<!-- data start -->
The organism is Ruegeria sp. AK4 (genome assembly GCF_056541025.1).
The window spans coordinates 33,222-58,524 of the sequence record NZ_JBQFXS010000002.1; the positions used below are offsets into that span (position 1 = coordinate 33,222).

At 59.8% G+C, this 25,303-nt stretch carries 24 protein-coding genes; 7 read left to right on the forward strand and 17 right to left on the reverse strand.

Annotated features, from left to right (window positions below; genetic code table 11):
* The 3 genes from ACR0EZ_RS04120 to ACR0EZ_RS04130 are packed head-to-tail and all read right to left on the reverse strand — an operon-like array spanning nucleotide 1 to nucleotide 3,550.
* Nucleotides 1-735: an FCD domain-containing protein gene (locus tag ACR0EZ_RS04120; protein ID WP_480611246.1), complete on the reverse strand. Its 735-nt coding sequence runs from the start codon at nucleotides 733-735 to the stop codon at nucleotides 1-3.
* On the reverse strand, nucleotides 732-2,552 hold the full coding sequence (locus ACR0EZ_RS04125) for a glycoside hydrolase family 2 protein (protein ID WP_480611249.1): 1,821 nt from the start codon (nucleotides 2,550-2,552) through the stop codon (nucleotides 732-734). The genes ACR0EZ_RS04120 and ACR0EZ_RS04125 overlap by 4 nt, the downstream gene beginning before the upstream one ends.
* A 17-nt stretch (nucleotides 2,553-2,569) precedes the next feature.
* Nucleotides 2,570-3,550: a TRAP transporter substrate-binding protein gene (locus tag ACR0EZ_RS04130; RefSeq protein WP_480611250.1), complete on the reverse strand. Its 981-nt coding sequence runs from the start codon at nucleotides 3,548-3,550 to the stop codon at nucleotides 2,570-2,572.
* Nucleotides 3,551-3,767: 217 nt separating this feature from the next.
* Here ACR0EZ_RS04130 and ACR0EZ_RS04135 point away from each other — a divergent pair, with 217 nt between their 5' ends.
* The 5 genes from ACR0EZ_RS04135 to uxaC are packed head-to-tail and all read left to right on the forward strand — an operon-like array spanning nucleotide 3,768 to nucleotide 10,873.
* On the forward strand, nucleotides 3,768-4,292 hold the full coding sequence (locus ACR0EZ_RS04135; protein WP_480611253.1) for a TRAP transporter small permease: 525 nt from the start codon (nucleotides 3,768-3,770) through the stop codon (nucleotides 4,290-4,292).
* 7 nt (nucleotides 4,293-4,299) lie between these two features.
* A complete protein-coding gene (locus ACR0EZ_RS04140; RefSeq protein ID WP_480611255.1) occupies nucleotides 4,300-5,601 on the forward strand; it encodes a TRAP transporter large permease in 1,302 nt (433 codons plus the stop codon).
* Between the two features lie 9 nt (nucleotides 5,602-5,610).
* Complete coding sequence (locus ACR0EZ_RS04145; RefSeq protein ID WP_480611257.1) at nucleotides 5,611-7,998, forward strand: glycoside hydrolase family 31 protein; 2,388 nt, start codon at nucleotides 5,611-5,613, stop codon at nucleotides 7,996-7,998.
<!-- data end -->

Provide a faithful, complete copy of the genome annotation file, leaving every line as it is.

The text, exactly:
The organism is Ruegeria sp. AK4 (genome assembly GCF_056541025.1).
The window spans coordinates 33,222-58,524 of the sequence record NZ_JBQFXS010000002.1; the positions used below are offsets into that span (position 1 = coordinate 33,222).

At 59.8% G+C, this 25,303-nt stretch carries 24 protein-coding genes; 7 read left to right on the forward strand and 17 right to left on the reverse strand.

Annotated features, from left to right (window positions below; genetic code table 11):
* The 3 genes from ACR0EZ_RS04120 to ACR0EZ_RS04130 are packed head-to-tail and all read right to left on the reverse strand — an operon-like array spanning nucleotide 1 to nucleotide 3,550.
* Nucleotides 1-735: an FCD domain-containing protein gene (locus tag ACR0EZ_RS04120; protein ID WP_480611246.1), complete on the reverse strand. Its 735-nt coding sequence runs from the start codon at nucleotides 733-735 to the stop codon at nucleotides 1-3.
* On the reverse strand, nucleotides 732-2,552 hold the full coding sequence (locus ACR0EZ_RS04125) for a glycoside hydrolase family 2 protein (protein ID WP_480611249.1): 1,821 nt from the start codon (nucleotides 2,550-2,552) through the stop codon (nucleotides 732-734). The genes ACR0EZ_RS04120 and ACR0EZ_RS04125 overlap by 4 nt, the downstream gene beginning before the upstream one ends.
* A 17-nt stretch (nucleotides 2,553-2,569) precedes the next feature.
* Nucleotides 2,570-3,550: a TRAP transporter substrate-binding protein gene (locus tag ACR0EZ_RS04130; RefSeq protein WP_480611250.1), complete on the reverse strand. Its 981-nt coding sequence runs from the start codon at nucleotides 3,548-3,550 to the stop codon at nucleotides 2,570-2,572.
* Nucleotides 3,551-3,767: 217 nt separating this feature from the next.
* Here ACR0EZ_RS04130 and ACR0EZ_RS04135 point away from each other — a divergent pair, with 217 nt between their 5' ends.
* The 5 genes from ACR0EZ_RS04135 to uxaC are packed head-to-tail and all read left to right on the forward strand — an operon-like array spanning nucleotide 3,768 to nucleotide 10,873.
* On the forward strand, nucleotides 3,768-4,292 hold the full coding sequence (locus ACR0EZ_RS04135; protein WP_480611253.1) for a TRAP transporter small permease: 525 nt from the start codon (nucleotides 3,768-3,770) through the stop codon (nucleotides 4,290-4,292).
* 7 nt (nucleotides 4,293-4,299) lie between these two features.
* A complete protein-coding gene (locus ACR0EZ_RS04140; RefSeq protein ID WP_480611255.1) occupies nucleotides 4,300-5,601 on the forward strand; it encodes a TRAP transporter large permease in 1,302 nt (433 codons plus the stop codon).
* Between the two features lie 9 nt (nucleotides 5,602-5,610).
* Complete coding sequence (locus ACR0EZ_RS04145; RefSeq protein ID WP_480611257.1) at nucleotides 5,611-7,998, forward strand: glycoside hydrolase family 31 protein; 2,388 nt, start codon at nucleotides 5,611-5,613, stop codon at nucleotides 7,996-7,998.